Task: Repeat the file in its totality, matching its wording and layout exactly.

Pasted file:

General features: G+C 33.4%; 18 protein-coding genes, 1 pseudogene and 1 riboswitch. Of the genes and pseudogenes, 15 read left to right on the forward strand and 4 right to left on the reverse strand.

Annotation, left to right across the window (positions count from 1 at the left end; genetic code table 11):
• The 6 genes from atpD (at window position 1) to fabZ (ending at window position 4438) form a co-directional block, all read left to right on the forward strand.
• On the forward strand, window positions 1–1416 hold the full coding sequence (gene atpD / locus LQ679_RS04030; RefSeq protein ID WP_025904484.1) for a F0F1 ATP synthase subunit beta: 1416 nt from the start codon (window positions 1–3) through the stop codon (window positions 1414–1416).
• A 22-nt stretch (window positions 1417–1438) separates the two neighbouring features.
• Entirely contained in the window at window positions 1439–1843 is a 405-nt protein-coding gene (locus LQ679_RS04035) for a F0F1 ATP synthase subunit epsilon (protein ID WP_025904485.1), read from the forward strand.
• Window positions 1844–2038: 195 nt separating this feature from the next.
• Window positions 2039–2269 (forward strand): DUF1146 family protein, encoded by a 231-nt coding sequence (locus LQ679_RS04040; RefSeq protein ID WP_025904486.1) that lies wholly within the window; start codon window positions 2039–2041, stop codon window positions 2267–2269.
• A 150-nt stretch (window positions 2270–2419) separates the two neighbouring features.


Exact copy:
General features: G+C 33.4%; 18 protein-coding genes, 1 pseudogene and 1 riboswitch. Of the genes and pseudogenes, 15 read left to right on the forward strand and 4 right to left on the reverse strand.

Annotation, left to right across the window (positions count from 1 at the left end; genetic code table 11):
• The 6 genes from atpD (at window position 1) to fabZ (ending at window position 4438) form a co-directional block, all read left to right on the forward strand.
• On the forward strand, window positions 1–1416 hold the full coding sequence (gene atpD / locus LQ679_RS04030; RefSeq protein ID WP_025904484.1) for a F0F1 ATP synthase subunit beta: 1416 nt from the start codon (window positions 1–3) through the stop codon (window positions 1414–1416).
• A 22-nt stretch (window positions 1417–1438) separates the two neighbouring features.
• Entirely contained in the window at window positions 1439–1843 is a 405-nt protein-coding gene (locus LQ679_RS04035) for a F0F1 ATP synthase subunit epsilon (protein ID WP_025904485.1), read from the forward strand.
• Window positions 1844–2038: 195 nt separating this feature from the next.
• Window positions 2039–2269 (forward strand): DUF1146 family protein, encoded by a 231-nt coding sequence (locus LQ679_RS04040; RefSeq protein ID WP_025904486.1) that lies wholly within the window; start codon window positions 2039–2041, stop codon window positions 2267–2269.
• A 150-nt stretch (window positions 2270–2419) separates the two neighbouring features.